relating the signal to predetermined signal parameters indicating displacements of the valve which are small relative to the valve's maximum displacement, but which permit fluid to leak through the valve.
8. The method for detecting leaking and flowing of a fluid through a valve of claim 7 wherein the step of generating a force corresponding to the relative displacement of the valve includes compressing a spring coupled to valve where the amount of compression of the spring is related to the amount of displacement.
9. The method of detecting leaking and flowing of a fluid through a valve of claim 8 wherein the step of applying the force to a means for sensing includes compressing the spring against a load cell means so that the force sensed by the load cell corresponds to the relative displacement.
10. The method of detecting leaking and flowing of a valve of claim 9 further including the step of biasing the spring to a bias force within its linear operating range, the bias force biasing the load cell means to operate in a linear range and thereby generate a signal proportional to forces generated by the spring.

The invention pertains generally to safety valves and safety relief valves, and more particularly to apparatus and methods for sensing leaking and flowing conditions in safety valves and safety relief valves.


"Safety valves" and "safety relief valves" (also referred to herein as simply "valve" or "valves") monitor and relieve abnormal or dangerously high pressures in systems that handle, generate, store, contain, confine, carry, transfer or transport pressurized fluid (material in liquid or gaseous states). Under normal operating pressures, the valves remain closed and sealed. When the pressure of the fluid exceeds a predetermined maximum system pressure, the valve opens to dispel fluid and thereby relieve pressure. When installed, a valve is in direct contact with the pressurized fluid. The pressure of the fluid applies a force to the surface of the valve's disc. To resist the normal pressure of the fluid, the valve disc is "loaded" to create an opposing force to the pressure force of the fluid. The load forces the valve disc into a valve seat and thereby creates a seal. The load is adjusted to set a force equal to a predetermined maximum system pressure so that the valve disc is displaced or "lifted" from the seat and the seal broken to allow fluid to flow only when the system pressure exceeds the allowed maximum system pressure.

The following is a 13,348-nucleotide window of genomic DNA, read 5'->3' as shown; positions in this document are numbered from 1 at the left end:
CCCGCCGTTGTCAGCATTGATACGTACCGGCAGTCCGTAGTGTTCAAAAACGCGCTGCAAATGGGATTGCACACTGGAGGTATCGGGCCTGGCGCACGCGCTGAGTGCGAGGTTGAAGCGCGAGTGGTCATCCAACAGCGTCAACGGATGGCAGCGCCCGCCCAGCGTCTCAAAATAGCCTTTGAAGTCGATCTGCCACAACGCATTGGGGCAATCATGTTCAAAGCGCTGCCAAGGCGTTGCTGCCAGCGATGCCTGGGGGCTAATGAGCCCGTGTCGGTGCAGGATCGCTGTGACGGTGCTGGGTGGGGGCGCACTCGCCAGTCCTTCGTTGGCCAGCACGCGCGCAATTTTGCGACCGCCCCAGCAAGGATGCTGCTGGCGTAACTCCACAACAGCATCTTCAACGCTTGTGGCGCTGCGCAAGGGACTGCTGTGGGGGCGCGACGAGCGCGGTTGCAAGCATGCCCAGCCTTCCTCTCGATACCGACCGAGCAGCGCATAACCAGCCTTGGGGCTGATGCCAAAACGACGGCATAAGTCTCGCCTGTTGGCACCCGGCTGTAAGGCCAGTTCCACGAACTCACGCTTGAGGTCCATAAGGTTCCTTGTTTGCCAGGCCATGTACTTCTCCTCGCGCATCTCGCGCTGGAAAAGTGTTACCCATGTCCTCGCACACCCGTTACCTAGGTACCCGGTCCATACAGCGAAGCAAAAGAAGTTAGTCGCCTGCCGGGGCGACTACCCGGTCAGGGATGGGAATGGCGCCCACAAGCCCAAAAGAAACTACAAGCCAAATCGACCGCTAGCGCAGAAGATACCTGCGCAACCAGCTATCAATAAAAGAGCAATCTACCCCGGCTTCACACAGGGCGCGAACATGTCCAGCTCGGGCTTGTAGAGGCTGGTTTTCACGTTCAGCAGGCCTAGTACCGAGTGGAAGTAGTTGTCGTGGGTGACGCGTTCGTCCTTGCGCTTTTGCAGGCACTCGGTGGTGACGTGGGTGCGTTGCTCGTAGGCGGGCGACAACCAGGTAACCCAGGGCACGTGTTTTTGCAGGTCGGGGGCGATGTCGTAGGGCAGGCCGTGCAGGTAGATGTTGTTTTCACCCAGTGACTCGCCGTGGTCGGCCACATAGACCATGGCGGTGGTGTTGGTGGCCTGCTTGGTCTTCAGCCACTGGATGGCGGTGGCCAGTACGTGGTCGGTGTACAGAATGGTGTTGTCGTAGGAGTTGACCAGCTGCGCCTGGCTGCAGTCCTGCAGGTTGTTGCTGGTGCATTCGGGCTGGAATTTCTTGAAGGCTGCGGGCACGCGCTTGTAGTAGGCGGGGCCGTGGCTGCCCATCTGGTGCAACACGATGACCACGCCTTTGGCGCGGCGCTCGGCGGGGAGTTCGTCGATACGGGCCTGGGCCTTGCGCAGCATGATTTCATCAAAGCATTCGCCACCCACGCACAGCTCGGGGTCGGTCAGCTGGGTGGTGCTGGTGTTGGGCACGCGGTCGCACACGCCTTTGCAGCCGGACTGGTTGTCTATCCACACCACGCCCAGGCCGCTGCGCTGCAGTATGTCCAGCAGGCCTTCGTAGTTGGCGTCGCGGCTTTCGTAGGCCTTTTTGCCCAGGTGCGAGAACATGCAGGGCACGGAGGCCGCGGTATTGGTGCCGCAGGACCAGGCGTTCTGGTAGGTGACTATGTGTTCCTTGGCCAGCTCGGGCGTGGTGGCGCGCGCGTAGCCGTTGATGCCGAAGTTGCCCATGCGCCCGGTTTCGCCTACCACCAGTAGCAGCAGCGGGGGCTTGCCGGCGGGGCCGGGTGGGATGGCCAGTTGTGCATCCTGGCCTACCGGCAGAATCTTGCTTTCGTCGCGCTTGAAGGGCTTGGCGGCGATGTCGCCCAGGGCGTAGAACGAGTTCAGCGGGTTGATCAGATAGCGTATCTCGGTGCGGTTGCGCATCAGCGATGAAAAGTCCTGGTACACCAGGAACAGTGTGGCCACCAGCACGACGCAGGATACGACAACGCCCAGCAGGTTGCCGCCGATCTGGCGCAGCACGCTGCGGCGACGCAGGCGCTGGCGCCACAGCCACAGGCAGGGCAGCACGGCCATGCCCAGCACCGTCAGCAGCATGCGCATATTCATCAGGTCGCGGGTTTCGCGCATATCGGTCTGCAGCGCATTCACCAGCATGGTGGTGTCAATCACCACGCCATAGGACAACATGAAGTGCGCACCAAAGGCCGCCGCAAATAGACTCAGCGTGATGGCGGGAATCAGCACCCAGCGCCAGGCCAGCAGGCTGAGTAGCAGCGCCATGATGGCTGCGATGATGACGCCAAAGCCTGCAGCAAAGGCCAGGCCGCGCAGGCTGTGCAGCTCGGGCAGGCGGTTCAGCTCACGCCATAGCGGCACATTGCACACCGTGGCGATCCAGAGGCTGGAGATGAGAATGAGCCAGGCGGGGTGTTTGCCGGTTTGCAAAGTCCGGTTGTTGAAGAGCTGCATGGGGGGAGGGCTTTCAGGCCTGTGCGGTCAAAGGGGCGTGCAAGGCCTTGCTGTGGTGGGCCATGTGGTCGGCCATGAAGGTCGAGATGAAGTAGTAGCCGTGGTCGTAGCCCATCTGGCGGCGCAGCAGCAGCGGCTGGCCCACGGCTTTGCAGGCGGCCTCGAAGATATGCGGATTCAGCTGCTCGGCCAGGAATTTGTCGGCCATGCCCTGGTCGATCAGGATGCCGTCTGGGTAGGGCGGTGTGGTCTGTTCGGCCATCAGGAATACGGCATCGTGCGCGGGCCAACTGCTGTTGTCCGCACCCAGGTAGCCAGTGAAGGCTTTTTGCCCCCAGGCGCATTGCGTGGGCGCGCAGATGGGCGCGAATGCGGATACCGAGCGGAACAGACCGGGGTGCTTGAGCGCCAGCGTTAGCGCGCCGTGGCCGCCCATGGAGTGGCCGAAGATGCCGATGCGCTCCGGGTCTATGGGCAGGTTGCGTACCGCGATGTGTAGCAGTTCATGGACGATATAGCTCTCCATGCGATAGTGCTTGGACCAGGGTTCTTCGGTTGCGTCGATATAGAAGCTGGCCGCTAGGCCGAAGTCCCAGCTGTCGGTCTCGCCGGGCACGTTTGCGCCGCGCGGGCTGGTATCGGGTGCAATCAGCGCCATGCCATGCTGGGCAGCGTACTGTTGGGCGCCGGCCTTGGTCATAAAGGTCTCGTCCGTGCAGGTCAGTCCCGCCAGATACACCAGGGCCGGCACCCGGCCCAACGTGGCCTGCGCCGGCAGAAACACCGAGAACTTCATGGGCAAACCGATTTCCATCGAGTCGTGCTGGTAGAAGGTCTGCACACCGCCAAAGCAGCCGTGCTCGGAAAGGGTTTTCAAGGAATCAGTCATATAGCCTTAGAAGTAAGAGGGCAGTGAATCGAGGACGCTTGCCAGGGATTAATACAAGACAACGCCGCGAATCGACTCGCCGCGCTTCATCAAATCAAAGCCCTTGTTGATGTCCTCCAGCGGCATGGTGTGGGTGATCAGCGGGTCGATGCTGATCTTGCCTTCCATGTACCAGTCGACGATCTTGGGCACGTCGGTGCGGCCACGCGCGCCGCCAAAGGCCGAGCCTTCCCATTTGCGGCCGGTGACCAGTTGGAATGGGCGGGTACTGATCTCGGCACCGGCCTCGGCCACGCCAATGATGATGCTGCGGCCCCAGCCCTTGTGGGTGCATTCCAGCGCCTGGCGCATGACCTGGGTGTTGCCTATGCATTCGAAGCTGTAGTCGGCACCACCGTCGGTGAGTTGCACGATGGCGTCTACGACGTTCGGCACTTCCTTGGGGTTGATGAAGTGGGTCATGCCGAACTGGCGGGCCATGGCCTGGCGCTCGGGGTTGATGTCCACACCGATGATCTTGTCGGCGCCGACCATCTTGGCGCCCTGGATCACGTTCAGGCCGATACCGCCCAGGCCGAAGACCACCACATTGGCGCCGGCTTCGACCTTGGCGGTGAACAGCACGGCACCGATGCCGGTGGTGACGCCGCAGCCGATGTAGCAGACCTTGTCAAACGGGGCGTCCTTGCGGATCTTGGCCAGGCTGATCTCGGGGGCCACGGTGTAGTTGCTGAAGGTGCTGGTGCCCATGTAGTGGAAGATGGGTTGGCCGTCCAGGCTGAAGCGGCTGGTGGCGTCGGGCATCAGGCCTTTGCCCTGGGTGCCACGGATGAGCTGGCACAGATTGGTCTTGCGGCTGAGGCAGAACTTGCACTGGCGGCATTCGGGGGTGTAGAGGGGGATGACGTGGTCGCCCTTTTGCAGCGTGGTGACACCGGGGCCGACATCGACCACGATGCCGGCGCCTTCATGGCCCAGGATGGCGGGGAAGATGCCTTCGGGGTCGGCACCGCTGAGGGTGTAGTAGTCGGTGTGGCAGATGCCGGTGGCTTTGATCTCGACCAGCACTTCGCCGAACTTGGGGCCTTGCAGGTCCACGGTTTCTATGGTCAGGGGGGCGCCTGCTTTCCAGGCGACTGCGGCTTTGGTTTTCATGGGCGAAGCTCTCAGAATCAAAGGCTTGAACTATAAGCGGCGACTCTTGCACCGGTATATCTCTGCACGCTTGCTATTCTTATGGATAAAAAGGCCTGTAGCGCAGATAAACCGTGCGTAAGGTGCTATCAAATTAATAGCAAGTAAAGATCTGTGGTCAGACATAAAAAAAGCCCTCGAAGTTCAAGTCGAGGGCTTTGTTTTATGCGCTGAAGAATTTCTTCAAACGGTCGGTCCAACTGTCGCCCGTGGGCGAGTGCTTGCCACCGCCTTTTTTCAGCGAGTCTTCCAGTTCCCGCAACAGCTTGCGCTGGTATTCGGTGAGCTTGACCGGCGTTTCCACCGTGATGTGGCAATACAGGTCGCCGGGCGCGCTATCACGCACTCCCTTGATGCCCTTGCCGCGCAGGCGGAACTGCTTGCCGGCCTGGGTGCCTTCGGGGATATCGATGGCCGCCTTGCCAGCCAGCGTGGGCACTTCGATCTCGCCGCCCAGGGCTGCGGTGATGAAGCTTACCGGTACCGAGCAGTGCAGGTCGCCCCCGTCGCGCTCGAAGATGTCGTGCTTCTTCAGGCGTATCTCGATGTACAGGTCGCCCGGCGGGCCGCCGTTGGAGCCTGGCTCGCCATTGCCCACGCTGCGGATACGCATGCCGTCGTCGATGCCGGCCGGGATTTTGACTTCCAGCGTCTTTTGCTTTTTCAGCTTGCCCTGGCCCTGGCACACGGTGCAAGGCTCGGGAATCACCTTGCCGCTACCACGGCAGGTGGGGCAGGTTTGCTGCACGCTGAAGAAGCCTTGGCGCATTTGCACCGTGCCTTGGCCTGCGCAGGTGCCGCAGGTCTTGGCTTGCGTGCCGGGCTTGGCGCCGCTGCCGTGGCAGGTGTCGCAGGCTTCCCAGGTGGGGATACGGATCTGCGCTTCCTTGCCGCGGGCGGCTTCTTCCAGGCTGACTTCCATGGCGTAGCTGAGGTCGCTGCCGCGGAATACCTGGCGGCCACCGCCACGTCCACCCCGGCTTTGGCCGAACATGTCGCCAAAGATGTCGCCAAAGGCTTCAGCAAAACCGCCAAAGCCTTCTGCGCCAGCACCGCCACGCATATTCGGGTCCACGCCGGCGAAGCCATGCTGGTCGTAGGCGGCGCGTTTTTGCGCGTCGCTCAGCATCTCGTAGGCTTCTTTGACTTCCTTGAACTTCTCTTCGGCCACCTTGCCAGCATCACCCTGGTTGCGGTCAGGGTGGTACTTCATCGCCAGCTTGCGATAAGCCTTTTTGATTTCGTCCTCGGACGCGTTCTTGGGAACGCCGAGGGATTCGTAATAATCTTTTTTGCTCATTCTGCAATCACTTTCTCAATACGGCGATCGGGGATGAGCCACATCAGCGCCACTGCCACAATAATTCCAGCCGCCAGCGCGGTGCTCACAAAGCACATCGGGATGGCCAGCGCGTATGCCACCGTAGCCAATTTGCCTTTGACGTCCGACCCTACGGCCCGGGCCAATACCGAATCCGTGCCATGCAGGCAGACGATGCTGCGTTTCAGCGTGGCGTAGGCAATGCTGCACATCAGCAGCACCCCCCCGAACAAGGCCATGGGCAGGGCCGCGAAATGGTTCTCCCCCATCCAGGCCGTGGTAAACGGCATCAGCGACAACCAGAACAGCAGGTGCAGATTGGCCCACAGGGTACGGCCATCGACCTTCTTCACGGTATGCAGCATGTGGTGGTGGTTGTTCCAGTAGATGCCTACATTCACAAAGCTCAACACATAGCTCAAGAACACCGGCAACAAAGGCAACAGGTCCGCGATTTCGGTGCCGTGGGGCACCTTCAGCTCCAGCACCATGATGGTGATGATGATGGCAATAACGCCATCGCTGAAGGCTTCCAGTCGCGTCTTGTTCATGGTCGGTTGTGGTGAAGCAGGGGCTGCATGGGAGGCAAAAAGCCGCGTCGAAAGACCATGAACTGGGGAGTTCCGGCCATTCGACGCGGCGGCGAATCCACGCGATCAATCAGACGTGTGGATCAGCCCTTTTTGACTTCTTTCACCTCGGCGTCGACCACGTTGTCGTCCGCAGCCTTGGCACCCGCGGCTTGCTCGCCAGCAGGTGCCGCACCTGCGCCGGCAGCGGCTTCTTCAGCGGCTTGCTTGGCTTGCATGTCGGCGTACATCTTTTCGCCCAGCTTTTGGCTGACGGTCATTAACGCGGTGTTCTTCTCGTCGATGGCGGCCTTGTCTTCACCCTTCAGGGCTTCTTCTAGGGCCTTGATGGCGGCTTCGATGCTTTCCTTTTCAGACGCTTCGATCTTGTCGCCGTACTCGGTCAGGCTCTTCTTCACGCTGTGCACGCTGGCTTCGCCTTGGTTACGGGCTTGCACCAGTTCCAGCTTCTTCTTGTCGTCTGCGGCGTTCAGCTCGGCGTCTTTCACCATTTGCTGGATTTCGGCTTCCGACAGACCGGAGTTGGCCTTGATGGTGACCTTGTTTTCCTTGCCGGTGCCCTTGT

There are a variety of methods for operating a safety valve or a safety relief valve. Some are purely mechanical; some are electro-mechanical or magnetic. Under codes of the American Society of Mechanical Engineers (ASME), all are required to have a purely mechanical method of loading the valve for at least backing up the operation of the valve. The common, industry-wide method involves loading the valve with a force generated by a compressed spring.

Safety valves and safety relief valves are used in an enormous variety of situations, wherever there exists danger from over-pressurized fluid. Safety valves are used with systems such as boilers and steam generators, and safety relief valves are used in systems such as manufacturing processes, pipes for transferring or transporting fluids, and other types of vessels, containers or channels for carrying or storing fluid under pressure. In addition to their construction, use and operation of safety valves and safety relief valves are mandated and regulated by industry and, sometimes, government guidelines that generally follow or adopt the American Society of Mechanical Engineers (ASME) code, particularly Sections 1 (for safety valves) and 8 (for safety relief valves).

Knowledge of whether a valve is leaking or flowing is important. A flowing condition indicates that the system has been over-pressurized, possibly requiring any number of actions such as shutting down the system to avoid or to mitigate damage. A leaking condition may indicate one of two possibilities. First, a leak may result from the system being operated close to the relief point. Detection of leaking thus serves as warning to take corrective action to reduce pressures before fluid is relieved. Second, a valve that leaks may be defective or malfunctioning, requiring service or replacement. Further, where fluid leaks out of the system, product--and money--is unnecessarily lost.

Aside from actually witnessing a fluid escaping from a valve, monitoring the volume of fluid in a system may be the simplest method for knowing whether a safety valve or safety relief valve is leaking or flowing. Where, however, multiple numbers of safety valves or safety relief valves are installed in a system, each set at the same pressure point, it becomes impossible to isolate which valve is leaking. Without being able to detect which valve is leaking, all the valves must be serviced or replaced. Therefore, a leak detection mechanism is desirable.